Mme Defarge suffered a few production delays in her knitting workshop this holiday season, but in the end things worked out reasonably well considering everything else that was going on.
1. Daughter’s sweater. Finished. On time!
2. Husband’s sweater. Finished. On the 26th!
3. Son’s blanket. Not finished. Oops, alors.
Just as Dickens liked to do, I’ll post these finished gifts as a serial. In our first installment, here are a few quick shots of my daughter in her Vivian.
As a bonus, I knit her a Calorimetry headband while sitting in the hospital with my son.
As for the Vivian cardigan, she says she likes it but the proof will be whether she wears it. Don’t you love a cliffhanger?
Next installment: Open Cable Cardigan.
That sounds a bit kinky, doesn’t it?
I’m almost finished with Vivian, the sweater I am knitting for my daughter for Christmas. She’s home for Thanksgiving, and I’m a little nervous about the fit because I’ve made changes to the pattern and I am not using the called for yarn. A fitting would make me feel better, but I don’t want her to see the sweater. That’s where the blindfold comes in.
Here are some really poor photos of Vivian in progress. I took these yesterday without looking at them, and they’re just not great photos. Lucy, my model, has no arms and therefore the sleeves (which are narrow) look odd. I’ve slipped the sweater on and it looks much better on a real live body. (Hey — maybe I can take some pictures while my daughter is blindfolded! Hee.) Also, the hood doesn’t look like a hood yet. Instead, it looks like a collar on steroids. I’d retake the pictures, but because my daughter is home I don’t want to risk her walking in on me.
So here are some not great photos of a sweater that really is pretty in person.
That’s what Lucy is wondering. I’ve been working on Vivian, which is a Christmas gift for my very slim daughter. Lucy can barely squeeze into it and she’s a little miffed.
I’ve finished the body up to the armholes. Now it’s on a holder until I complete the sleeves. I had almost finished the first sleeve, but decided that it was a bit too tight. (I’m using a finer yarn than called for and monkeying around with the pattern to get the right fit.) So I ripped back and started my increases much earlier than the pattern calls for; I’ll probably end up with more stitches than I’m supposed to and I’ll need to devise some (I hope clever) way of getting rid of them as I work the yoke.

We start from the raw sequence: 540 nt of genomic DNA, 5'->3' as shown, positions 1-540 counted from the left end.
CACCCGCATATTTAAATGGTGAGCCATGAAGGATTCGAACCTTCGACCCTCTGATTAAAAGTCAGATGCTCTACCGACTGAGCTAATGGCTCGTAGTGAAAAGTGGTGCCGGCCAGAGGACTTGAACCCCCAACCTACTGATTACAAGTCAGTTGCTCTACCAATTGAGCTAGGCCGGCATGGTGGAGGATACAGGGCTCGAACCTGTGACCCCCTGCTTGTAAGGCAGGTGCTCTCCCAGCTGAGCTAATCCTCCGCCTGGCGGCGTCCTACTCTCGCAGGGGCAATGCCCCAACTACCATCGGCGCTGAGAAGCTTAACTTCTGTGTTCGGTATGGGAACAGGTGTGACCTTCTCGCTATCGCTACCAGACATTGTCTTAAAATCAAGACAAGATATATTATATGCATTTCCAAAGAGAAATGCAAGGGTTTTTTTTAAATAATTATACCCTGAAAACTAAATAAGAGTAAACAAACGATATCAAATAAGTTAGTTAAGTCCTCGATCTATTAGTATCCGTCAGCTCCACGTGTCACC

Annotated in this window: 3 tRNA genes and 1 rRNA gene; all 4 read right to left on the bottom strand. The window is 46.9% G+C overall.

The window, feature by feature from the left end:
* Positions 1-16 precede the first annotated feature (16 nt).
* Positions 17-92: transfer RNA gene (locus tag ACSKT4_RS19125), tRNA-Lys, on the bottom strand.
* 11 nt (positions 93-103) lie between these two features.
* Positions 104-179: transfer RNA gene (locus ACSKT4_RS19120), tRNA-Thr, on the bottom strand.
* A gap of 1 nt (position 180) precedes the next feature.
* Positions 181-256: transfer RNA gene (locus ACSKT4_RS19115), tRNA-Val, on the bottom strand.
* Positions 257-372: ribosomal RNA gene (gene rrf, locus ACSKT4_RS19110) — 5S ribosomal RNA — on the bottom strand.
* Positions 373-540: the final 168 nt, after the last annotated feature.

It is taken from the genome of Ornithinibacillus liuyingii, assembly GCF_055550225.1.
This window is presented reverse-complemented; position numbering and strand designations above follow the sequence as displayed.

The color is not particularly true in these photos, but c’est la vie.
I’ve been suffering a bit from the knitting malaise mixed with indecision and confusion. Some days I can’t think of one thing I’d like to work on. Other days, I have so many projects I want to start that I can’t choose among them. So, I decided to work on some Christmas knitting. That gives me a deadline, but the deadline is so comfortably off in the distance that I won’t feel guilty putting it aside when true inspiration strikes.
First up? A sweater for my daughter (who has been temporarily banned from reading this blog so that I could have something to post about). Nora, if you are reading, stop. Now. Thank you.
The project I selected for Nora is Vivian designed by Ysolda Teague and available through the Twist Collective website. It’s a fitted, heavily cabled hoodie.
It looks like something she’d wear, although the sizing has been the big issue for me. She’s small and she likes her clothes to be fairly close fitting. Moreover, I was using a finer gauge yarn than the pattern called for. Therefore, I decreased the size of the peplum-type bottom by taking out a few strategic stitches and plan to knit the size 34 above the peplum. I want it to end up being closer to the size 32 (giving me some negative ease), and I think this will work with the gauge differential. Otherwise, blocking will be our friend.
Other than those size-related issues, the only changes I’m making is that I have reversed the twist on a few of the cables to make the knitting more mindless for me. I’ve seen a few Ravelry posts indicating that I might need to adjust the size of the hood, but that’s not something I am going to worry about yet. What I like about this design is that the waist shaping is integrated into the flow of the cables. I also like that the yoke is knit in one piece.
I am using Berocco’s Vintage Wool, which is a washable wool containing some acrylic. That is so atypical for me; I’m pretty much a natural fibers knitter. But this yarn is very soft against the skin and I loved the color. It knits like wool (except for the inability to splice the way I usually do), but she won’t have to be as careful with it in washing. I’m happy thus far with my choice. I haven’t made all that much progress, but then again — it’s only July.